Monday, December 7, 2009

Thanksgiving in Centralia

Over the holiday weekend, we took a day to drive into Pennsylvania to see the infamous town of Centralia. In the heart of anthracite coal country, Centralia was once a busy little mining town. Then one day in 1962 the town dump was set fire to clean it out, the blaze spread into a coal mine shaft, and caused a subterranean inferno that still burns today. It has been on our list of day trips for years and we finally got around to it.

Welcome to Centralia!

Josh and I began our day in this part of town. The roads remain but all but a few houses have been removed. We were happy to see that the ground is still smoking, steaming, and looking creepy.

Josh inspected the vents.

It was a very windy day so we weren't too worried about noxious fumes. The information we referenced before traveling warned against idling in low lying areas.


Stinky Steam

Possibly the location of the dump.

We took the car down a dirt road as far as we could before we risked bottoming out on some deep puddles. After meeting some other travelers, we headed down a path to an area with a lot of vapor activity. It could have been the original location of the dump that started the whole mess. It also seemed like fresh dumping was happening in the woods here.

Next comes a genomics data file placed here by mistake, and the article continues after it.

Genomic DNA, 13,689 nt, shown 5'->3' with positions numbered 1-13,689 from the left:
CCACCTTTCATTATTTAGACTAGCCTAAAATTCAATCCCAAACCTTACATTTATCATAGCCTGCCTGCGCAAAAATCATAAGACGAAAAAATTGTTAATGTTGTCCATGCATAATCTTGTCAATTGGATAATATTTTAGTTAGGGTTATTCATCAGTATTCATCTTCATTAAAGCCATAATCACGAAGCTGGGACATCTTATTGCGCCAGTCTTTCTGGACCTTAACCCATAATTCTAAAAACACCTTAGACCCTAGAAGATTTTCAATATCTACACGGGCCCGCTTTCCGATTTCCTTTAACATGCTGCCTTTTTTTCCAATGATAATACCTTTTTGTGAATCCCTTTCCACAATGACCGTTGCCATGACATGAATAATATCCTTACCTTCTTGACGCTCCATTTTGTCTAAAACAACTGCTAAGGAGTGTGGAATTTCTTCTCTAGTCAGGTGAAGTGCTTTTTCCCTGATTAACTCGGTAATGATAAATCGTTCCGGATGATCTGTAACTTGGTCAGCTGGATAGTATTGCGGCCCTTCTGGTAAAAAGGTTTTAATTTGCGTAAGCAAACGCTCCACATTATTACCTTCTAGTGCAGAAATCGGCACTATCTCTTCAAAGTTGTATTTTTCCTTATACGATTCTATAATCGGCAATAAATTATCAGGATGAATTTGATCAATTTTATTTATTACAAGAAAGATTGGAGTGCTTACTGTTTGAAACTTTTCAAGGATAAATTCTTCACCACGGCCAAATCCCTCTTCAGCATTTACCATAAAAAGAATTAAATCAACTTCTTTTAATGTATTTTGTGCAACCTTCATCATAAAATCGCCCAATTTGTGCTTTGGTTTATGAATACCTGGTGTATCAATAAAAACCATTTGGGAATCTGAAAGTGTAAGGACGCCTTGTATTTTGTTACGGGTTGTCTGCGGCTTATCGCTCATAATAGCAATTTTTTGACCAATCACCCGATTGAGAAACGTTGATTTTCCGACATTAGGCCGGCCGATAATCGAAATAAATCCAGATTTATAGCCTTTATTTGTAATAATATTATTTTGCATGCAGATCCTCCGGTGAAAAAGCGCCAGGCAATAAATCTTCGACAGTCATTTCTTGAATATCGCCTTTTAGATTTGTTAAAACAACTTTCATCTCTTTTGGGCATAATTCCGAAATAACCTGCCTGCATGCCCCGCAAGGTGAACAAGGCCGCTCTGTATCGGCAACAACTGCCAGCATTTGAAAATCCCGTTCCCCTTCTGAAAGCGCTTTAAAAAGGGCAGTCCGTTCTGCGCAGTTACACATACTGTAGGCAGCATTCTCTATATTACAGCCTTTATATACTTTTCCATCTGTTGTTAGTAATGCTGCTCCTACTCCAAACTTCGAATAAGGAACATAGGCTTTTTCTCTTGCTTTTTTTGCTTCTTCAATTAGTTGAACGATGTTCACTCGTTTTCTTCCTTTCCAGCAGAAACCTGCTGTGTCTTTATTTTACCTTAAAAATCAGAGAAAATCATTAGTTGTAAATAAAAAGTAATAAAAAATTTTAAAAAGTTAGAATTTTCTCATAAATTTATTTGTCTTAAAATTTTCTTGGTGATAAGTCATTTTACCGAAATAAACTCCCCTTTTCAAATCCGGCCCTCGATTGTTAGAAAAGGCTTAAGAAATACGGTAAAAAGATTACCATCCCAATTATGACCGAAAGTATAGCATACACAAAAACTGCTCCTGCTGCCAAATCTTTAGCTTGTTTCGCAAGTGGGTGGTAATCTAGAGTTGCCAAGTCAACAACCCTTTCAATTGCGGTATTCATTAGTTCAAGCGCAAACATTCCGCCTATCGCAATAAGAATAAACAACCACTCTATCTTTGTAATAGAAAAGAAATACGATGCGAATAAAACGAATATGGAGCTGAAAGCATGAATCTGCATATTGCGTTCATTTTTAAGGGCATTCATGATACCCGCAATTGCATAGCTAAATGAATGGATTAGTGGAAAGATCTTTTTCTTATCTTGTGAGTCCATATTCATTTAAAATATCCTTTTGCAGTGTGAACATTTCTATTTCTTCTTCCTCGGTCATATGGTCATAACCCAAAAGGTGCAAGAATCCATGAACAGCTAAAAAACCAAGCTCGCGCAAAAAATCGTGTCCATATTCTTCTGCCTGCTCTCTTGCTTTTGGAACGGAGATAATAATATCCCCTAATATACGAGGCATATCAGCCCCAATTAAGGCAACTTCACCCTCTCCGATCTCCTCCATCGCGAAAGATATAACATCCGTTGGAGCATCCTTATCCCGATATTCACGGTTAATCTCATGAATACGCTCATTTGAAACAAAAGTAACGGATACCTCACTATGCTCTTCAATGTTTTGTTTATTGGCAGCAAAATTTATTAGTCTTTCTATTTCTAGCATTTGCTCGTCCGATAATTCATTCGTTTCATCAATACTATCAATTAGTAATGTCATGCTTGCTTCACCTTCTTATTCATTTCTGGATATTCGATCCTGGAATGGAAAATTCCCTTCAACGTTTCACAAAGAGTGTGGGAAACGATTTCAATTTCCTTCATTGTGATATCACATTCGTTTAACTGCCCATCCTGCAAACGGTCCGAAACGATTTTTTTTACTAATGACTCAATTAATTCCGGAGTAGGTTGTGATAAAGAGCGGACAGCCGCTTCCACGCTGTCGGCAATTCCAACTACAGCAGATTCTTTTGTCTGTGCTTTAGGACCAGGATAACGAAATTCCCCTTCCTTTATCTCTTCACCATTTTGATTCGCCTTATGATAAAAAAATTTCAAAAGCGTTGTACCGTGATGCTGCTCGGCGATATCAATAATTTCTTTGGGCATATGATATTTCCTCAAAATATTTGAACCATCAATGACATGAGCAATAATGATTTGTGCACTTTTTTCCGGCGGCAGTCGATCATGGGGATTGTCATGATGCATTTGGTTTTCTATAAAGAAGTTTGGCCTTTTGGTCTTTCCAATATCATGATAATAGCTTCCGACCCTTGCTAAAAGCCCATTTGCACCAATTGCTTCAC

A steaming storm drain just yards from one of the few remaining homes.

A road to nowhere, of course!
The old highway into town was eventually diverted after what appeared to be numerous patch jobs and efforts to keep the road surface above ground. At one point, a huge crater developed and I guess they finally gave up. I can only imagine how long they held off the reroute. I can picture lots of "Rough Road Ahead" and "Dip" signs cautioning drivers of the conditions before they actually made the decision to build a new road.

Here's that dip I was talking about.

The crater that broke the camel's back.
In 1981 a child in town almost fell into a 4' wide by 150' deep crater that opened up in his backyard. The government began buying houses at that point and many residents relocated to neighboring towns. In 2002 the USPS revoked Centralia's zipcode, 17927.

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